「Practical Chess Exercises: 600 Lessons from Tactics to Strategy

Practical Chess Exercises has 118 ratings and 6 reviews

Practical Chess Exercises: 600 Lessons from Tactics to Strategy

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  • TAG : Chess Practice. Practical Chess Course
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  • Practical chess exercises, intended as a sequel to the practical chess grammar; containing various openings, games, and situations ... for the use of those who have already a knowledge of the game



    In reality, it is a number of complexities that exist in chess. As improving players it seems that we have barely conquered one idea or concept and another appears. The number of terms used in chess spans generations or players and the languages they speak. Opening, middlegame, endgame, zugzwang, en passant, fianchetto, tabiya, prophylaxis, doubled pawns, passed pawns, strongpoint, bad bishop, good knight,... it seems endless. Still, in the end there we are sitting at the board with our heads in our hands trying to find the right move. Perhaps the right concept will give us some clue, but it doesn't matter as the clock ticks away. How do we prepare for this setting?

    "Practical Chess Exercises" aims to help us with such situations. The author, Ray Cheng, relates that he had been working at chess and found the problem solving books to have an inherent problem. Problem books start out telling the reader what to expect. If you get an endgame problem book, it is not likely to have rook sacrifices and conversely if you have a tactics book there isn't much chance of solving a queen-and-pawn versus queen ending.

    This book presents 600 "problems" that could potentially fall into any category. There aren't any groupings or specific arrangement to the problems, endgames in with tactics in with defense and even opening positions. This is quite a good idea as it introduces the bite of uncertainty to solving the problems. In other words, the reader is deprived of the little bit of extra info that most of us lazy players lean on when we are going through problem books. Diminishing the complacency that can become standard for improving players is worth reading this book alone.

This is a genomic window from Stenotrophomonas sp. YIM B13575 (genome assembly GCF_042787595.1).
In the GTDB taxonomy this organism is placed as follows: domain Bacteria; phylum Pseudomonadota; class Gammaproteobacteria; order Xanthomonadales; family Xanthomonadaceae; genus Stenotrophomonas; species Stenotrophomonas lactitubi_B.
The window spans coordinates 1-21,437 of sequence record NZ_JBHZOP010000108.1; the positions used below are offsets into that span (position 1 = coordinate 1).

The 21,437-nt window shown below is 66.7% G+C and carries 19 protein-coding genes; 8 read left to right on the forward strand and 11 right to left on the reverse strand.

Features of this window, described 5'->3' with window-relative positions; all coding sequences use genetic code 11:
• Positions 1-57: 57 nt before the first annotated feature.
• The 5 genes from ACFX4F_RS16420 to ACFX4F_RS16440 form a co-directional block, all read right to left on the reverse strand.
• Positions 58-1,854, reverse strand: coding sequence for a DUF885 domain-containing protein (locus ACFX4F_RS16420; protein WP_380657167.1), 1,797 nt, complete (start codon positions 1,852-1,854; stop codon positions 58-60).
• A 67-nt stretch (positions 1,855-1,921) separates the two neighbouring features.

• Practical chess exercises, intended as a sequel to the practical chess grammar; containing various openings, games, and situations ... for the use of those who have already a knowledge of the game

    “Practical Chess Exercises” aims to help us with such situations. The author, Ray Cheng, relates that he had been working at chess and found the problem solving books to have an inherent problem. Problem books start out telling the reader what to expect. If you get an endgame problem book, it is not likely to have rook sacrifices and conversely if you have a tactics book there isn’t much chance of solving a queen-and-pawn versus queen ending.

COURSE OVERVIEW; Part I: Annotated Games; Part II: Video Courses